A clever new app called Slingshot is combining the serendipity of BeReal snaps with the friends-only photo sharing popularized by apps like Snapchat. But while the app’s inspirations are familiar, the way you interact with Slingshot offers something unique. As the name suggests, you pull down on the screen — as if pulling back on a slingshot itself — to reveal the app’s camera. Then, with a satisfying release and a bit of haptic feedback, your candid photo flies off the screen, headed towards your friends’ app where it arrives as a bouncing bubble.
This sort of interaction feels new and fresh — and gives Slingshot a bit of that dopamine rush that you might experience in other apps when you pull to refresh the feed to see new content populate. Except in this case, your slingshot photo is sent out in the world in the hopes of receiving one in return from your friends.
The new app was designed by Tommy Searle, who, after graduating from the University of Michigan, recruited friends to work on a mindfulness journaling app called Wellnest. The app launched in the App Store in January 2021 and the team shortly thereafter raised a pre-seed round to fuel their efforts. However, after six months of selling Wellnest licenses to different universities, the team decided they wanted to build something more consumer-oriented.
Over the past two and half years, the team rolled out five different consumer apps, including a Reddit client called Sideline and a popular iMessage extension called Cutouts for taking photos and reacting with your face, among others. With Cutouts, Searle notes, they had the opportunity to raise more funds but he declined to do so.
“I didn’t see a world in which an iMessage extension was going to be a big enough business to really validate that investment,” he says. Instead, Searle continued to use the pre-seed funds to build other apps that he hopes to take bigger — “apps that are social and that connect us in new ways or present new mediums to connect on our phones,” he notes.
That now includes Slingshot, a simple and well-built consumer social app that moves you quickly through the onboarding process of validating your phone number and giving the app the necessary permissions to access the camera and your contacts and deliver notifications. (Searle notes the app hashes phone numbers before they leave your device, so it’s only comparing hashes, not actual contact information, to match you with friends.)
After setup is complete, you can add friends and begin to “slingshot” photos to them whenever you please. There’s no push notification reminder as in BeReal that requires you to post at a certain time.
The app’s camera mechanism is so simple, in fact, that it’s almost surprising when you first use it. There’s little time to pose or frame your shot — you just pull back on the screen and release to snap the pic and send it flying.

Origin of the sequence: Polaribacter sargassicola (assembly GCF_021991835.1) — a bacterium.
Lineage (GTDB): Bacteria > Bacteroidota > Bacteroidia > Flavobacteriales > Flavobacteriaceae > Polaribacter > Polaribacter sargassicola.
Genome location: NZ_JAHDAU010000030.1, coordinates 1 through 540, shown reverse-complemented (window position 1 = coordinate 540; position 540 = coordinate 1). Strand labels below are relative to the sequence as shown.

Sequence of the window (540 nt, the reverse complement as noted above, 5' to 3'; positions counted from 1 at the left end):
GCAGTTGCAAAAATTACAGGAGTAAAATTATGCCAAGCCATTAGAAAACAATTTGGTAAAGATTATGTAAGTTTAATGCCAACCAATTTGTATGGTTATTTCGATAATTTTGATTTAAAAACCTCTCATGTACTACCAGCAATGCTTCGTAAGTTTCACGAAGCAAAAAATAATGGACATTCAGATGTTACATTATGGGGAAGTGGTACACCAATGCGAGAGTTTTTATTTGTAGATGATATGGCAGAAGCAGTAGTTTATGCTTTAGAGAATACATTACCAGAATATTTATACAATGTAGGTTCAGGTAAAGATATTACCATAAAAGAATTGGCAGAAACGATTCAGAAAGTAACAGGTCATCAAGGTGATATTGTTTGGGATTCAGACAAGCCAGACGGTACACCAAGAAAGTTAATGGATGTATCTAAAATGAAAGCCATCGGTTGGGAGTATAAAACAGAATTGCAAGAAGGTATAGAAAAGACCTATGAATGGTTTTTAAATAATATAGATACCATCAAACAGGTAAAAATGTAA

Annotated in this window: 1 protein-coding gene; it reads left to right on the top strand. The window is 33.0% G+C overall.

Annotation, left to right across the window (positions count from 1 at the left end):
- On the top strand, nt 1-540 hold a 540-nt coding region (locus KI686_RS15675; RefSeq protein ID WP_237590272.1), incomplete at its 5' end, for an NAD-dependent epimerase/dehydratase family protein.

Searle says he began working on the app just six weeks ago.
“I don’t know where or how the idea of pulling down to reveal the camera came to me,” he says. “I just remember drawing it on my Notepad one day, and I was really interested in this feeling of instantly being able to send something and the idea of releasing to take a picture and send it instantly…It felt like it had some elements of BeReal and Snapchat and also Cutouts, with the circular images.”
The app’s playfulness isn’t something only available to the sender. As the receiver of slingshot photos, little balls — or marbles? — bounce across the screen and then settle in a pile. You can tap on these to reveal the photo and then it disappears. There’s no repeat viewing allowed.
When using Slingshot, you can opt to send your slingshot photo to “everyone” — the default — or you can choose a specific friend or friends from your list to send to instead.
The app launched in the App Store is essentially a beta that Searle now aims to develop further. He’s toying with ideas like being able to sling videos or text. Despite its similarities to other apps, Searle thinks the app will appeal to high schoolers or college students because it’s focused on capturing things in the moment — not just at the time BeReal specifies. And it’s faster than using Snapchat, he points out.
“You’re pulling down and releasing and it’s instantly sending. So it is faster to get something from my phone to someone else’s using Slingshot than it is on Snap,” Searle says.
If the app takes off, Slingshot may monetize with paid upgrades that would allow users to prioritize their best friends in the app by putting them at the front of the carousel, for example.
As Wellnest, the startup raised $750K from Progression Fund, a fund featuring many ex-TikTok execs, along with angels like Austin Rief from Morning Brew and Turner Novak.
Now a sole founder — other members have since left Wellnest — Slingshot was built alongside founding engineer Sakun Acharige.
Slingshot is currently a free download on iOS only. An Android version will be built only if the app takes off.